How failing to submit a card could affect your handicap


And, England Golf warn, it could count as one of your best eight under the World Handicap System. Steve Carroll explains

Golfers who fail to return a ‘card’ under the World Handicap System can be hit with an automatic penalty score that could count as one of their best eight.

England Golf are recommending a sanction of Course Rating + Course Handicap for those players who don’t have a valid reason for an ‘unsatisfied score intent’.

In an update to clubs, the governing body has introduced a new system to help handicap committees deal with the workload of chasing those who register an intent to put in a score for handicap and then don’t submit it.

When WHS came into effect in England a year ago, it gave players an opportunity to submit scores outside of competition, known as general play.

It is the responsibility of golfers to make sure they pre-register and then submit their scores but, in their note to clubs, England Golf noted “we have seen this isn’t always the case”.

That can leave an unsatisfied score intent in a player’s record, which has then had to be dealt with by handicap committees chasing the individual concerned and applying a penalty score.

Handicap chiefs at Woodhall Spa have now brought in some automated features around the submission of general play scores either through the My England Golf app or through club software systems.

Club handicap committees will no longer have to “track and chase players for non-submission of scores in general play”, the update revealed.

“Where players fail to submit scores following automated reminder emails, a penalty score will be automatically applied.”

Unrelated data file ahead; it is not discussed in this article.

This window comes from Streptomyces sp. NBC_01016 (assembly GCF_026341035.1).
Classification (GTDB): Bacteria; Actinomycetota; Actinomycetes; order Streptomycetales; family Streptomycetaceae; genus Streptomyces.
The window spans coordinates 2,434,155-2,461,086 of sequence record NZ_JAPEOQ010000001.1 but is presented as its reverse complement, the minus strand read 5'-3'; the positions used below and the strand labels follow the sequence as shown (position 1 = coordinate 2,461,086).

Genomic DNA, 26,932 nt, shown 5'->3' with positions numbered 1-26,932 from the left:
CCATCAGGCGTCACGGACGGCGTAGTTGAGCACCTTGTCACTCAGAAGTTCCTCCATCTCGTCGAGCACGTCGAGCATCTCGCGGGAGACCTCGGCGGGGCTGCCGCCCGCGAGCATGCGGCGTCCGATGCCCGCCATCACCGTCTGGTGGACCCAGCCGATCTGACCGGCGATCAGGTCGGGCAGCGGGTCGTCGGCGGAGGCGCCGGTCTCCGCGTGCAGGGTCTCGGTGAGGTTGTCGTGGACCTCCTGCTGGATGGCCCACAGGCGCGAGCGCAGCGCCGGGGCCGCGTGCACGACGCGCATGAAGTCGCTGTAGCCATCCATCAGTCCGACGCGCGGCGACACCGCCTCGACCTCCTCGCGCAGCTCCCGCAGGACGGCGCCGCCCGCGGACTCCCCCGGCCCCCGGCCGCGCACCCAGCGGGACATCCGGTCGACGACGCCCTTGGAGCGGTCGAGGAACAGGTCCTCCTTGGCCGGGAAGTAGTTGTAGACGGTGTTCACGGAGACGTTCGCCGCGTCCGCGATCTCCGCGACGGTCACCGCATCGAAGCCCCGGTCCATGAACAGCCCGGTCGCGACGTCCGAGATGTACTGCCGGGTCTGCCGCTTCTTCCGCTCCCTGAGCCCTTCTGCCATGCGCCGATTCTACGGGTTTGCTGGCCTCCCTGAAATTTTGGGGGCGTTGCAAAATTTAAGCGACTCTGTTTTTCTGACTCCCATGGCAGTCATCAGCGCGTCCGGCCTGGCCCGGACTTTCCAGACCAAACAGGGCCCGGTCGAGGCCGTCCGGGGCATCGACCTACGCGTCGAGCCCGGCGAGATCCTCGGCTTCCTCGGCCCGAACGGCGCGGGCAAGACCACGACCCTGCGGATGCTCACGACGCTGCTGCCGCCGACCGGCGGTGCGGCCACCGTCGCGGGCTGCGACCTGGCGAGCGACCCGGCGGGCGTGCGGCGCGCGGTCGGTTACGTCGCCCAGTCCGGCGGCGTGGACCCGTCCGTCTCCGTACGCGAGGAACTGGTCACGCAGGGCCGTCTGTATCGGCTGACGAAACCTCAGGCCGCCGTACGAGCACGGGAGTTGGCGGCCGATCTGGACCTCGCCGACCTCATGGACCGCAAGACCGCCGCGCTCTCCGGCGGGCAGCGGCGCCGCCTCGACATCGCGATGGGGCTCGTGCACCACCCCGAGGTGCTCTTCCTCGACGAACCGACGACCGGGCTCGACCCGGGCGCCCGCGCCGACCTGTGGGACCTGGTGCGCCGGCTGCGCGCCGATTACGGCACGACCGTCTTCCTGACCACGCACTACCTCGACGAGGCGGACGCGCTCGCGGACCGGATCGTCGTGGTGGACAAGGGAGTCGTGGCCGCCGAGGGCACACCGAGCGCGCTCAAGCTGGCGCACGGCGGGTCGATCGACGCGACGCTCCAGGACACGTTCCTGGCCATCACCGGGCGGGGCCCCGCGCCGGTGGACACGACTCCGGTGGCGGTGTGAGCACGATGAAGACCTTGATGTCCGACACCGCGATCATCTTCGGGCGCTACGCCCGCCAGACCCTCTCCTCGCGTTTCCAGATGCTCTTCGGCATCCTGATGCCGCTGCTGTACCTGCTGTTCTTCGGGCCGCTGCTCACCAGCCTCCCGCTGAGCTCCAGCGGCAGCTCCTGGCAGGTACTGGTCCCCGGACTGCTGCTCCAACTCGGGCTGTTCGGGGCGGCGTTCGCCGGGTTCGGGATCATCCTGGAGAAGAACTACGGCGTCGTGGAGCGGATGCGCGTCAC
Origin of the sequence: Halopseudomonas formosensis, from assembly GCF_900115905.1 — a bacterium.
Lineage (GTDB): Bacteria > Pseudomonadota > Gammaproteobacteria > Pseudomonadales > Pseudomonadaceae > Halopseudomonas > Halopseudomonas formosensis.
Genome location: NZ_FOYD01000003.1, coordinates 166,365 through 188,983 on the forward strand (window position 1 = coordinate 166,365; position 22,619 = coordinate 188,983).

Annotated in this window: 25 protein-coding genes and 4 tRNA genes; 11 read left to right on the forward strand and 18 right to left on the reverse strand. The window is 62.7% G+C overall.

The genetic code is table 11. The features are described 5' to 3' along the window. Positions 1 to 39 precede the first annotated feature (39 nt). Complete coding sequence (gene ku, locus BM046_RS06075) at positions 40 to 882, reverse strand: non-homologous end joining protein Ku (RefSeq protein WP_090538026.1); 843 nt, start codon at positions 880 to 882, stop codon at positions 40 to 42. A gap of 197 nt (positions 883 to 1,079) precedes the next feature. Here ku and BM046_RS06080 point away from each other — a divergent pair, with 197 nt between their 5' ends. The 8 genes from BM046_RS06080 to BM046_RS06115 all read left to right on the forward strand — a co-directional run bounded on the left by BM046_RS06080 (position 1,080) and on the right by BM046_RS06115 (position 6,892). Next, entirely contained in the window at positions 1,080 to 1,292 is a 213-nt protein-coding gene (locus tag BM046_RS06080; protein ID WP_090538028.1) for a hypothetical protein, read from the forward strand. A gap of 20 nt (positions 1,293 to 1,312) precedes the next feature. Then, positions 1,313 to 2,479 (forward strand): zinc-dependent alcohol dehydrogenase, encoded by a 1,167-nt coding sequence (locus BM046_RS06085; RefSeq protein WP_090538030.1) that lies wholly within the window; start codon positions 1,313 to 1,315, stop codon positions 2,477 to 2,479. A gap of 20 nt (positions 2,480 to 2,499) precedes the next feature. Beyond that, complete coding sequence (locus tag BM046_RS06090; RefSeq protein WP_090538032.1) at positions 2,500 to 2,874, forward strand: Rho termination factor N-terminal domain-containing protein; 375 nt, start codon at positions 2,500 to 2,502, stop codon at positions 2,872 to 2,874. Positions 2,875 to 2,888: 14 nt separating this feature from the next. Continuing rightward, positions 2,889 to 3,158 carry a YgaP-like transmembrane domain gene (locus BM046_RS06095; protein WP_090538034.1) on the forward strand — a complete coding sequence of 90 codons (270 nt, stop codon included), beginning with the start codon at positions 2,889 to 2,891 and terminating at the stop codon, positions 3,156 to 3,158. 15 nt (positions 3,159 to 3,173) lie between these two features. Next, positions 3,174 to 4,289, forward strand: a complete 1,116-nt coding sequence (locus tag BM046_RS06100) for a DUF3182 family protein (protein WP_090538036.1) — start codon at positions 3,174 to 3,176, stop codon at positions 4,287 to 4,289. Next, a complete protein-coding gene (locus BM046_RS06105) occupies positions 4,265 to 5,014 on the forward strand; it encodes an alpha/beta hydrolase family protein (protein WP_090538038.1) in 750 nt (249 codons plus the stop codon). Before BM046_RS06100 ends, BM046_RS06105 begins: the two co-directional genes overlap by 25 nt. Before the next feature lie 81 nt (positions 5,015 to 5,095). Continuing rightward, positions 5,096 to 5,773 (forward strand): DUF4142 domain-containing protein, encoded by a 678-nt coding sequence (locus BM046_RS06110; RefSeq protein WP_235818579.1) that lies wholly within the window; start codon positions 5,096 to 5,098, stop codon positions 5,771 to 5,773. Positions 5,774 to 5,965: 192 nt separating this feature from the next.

Clubs will get reports on which players have received automatic penalty scores, which will allow them to adjust or remove the score if needed.

They will also be able to identify players who pre-registered a round in the My England Golf app but then delete it.

“As part of this process, they are asked to provide a reason for deleting the score and it would be to the committee to review the Delete Score Intent Report, review the reasons and, should it be required (not a valid reason), apply a penalty score,” the update continued.

“We would recommend Course Rating + Course Handicap unless the committee wish to apply something different.”

What this means is that once players pre-register an intent to score, they are completely responsible for ensuring it is submitted. If they don’t, and fail to provide a ‘valid reason’, they will automatically be hit with a penalty score.

The onus will be on golfers to justify deleting a score and committees will then decide whether they accept that or keep the penalty score in place.

In Scotland, an automatic penalty score is applied if a player fails to submit a score and committees then have the option to investigate further.

Need more information on the World Handicap System?

Visit our dedicated WHS page where you will find everything you need to know and details of how to contact us if you have any more questions.

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